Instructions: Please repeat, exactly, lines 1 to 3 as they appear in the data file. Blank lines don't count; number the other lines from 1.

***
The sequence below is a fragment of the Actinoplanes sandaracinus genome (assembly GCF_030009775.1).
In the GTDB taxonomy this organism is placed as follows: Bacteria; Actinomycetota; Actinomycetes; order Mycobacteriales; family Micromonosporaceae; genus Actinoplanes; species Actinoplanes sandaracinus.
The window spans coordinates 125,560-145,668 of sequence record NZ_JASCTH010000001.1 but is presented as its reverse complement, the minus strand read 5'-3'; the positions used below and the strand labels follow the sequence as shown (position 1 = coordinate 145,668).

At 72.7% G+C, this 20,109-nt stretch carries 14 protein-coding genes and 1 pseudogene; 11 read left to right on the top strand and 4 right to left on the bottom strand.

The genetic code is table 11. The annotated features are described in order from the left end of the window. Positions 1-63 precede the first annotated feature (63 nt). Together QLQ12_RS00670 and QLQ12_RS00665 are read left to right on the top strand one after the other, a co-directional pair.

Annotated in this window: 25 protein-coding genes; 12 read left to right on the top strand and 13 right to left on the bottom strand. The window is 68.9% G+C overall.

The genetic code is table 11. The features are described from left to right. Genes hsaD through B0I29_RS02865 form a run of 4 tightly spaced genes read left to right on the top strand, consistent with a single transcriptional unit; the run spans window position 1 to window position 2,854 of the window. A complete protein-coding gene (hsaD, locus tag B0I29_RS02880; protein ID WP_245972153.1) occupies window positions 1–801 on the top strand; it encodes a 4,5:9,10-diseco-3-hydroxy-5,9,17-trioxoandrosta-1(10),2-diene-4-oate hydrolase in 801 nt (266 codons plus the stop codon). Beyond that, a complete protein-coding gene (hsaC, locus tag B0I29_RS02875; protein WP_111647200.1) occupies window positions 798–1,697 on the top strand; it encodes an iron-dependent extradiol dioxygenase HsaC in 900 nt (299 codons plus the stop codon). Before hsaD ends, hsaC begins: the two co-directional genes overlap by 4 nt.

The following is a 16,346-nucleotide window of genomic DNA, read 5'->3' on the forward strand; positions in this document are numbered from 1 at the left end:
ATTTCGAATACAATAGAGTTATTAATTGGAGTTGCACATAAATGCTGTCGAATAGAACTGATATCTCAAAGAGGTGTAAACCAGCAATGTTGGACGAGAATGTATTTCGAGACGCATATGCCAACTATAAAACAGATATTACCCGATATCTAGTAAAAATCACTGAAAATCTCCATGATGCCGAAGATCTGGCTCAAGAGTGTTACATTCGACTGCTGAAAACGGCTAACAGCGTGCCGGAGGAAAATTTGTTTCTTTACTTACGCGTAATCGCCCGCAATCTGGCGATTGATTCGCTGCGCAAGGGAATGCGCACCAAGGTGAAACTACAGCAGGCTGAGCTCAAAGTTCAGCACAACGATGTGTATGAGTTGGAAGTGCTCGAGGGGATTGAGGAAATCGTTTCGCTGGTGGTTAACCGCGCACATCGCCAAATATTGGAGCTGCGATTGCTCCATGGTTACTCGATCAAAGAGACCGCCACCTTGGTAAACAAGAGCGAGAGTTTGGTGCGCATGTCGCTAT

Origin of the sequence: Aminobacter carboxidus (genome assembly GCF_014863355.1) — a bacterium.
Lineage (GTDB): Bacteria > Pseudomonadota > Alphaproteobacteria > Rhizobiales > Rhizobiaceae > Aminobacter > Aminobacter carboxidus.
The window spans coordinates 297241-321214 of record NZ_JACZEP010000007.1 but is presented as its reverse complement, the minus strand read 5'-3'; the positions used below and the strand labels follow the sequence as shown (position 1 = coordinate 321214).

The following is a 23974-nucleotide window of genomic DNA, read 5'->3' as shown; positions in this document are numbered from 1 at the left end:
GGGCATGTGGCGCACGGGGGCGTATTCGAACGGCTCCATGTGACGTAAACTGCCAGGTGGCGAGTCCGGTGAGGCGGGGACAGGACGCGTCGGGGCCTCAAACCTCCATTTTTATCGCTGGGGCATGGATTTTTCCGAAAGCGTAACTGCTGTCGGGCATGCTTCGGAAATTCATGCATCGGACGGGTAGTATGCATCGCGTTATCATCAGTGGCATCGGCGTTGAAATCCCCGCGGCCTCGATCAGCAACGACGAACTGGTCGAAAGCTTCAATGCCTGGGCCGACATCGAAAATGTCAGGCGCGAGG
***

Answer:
The sequence below is a fragment of the Actinoplanes sandaracinus genome (assembly GCF_030009775.1).
In the GTDB taxonomy this organism is placed as follows: Bacteria; Actinomycetota; Actinomycetes; order Mycobacteriales; family Micromonosporaceae; genus Actinoplanes; species Actinoplanes sandaracinus.
The window spans coordinates 125,560-145,668 of sequence record NZ_JASCTH010000001.1 but is presented as its reverse complement, the minus strand read 5'-3'; the positions used below and the strand labels follow the sequence as shown (position 1 = coordinate 145,668).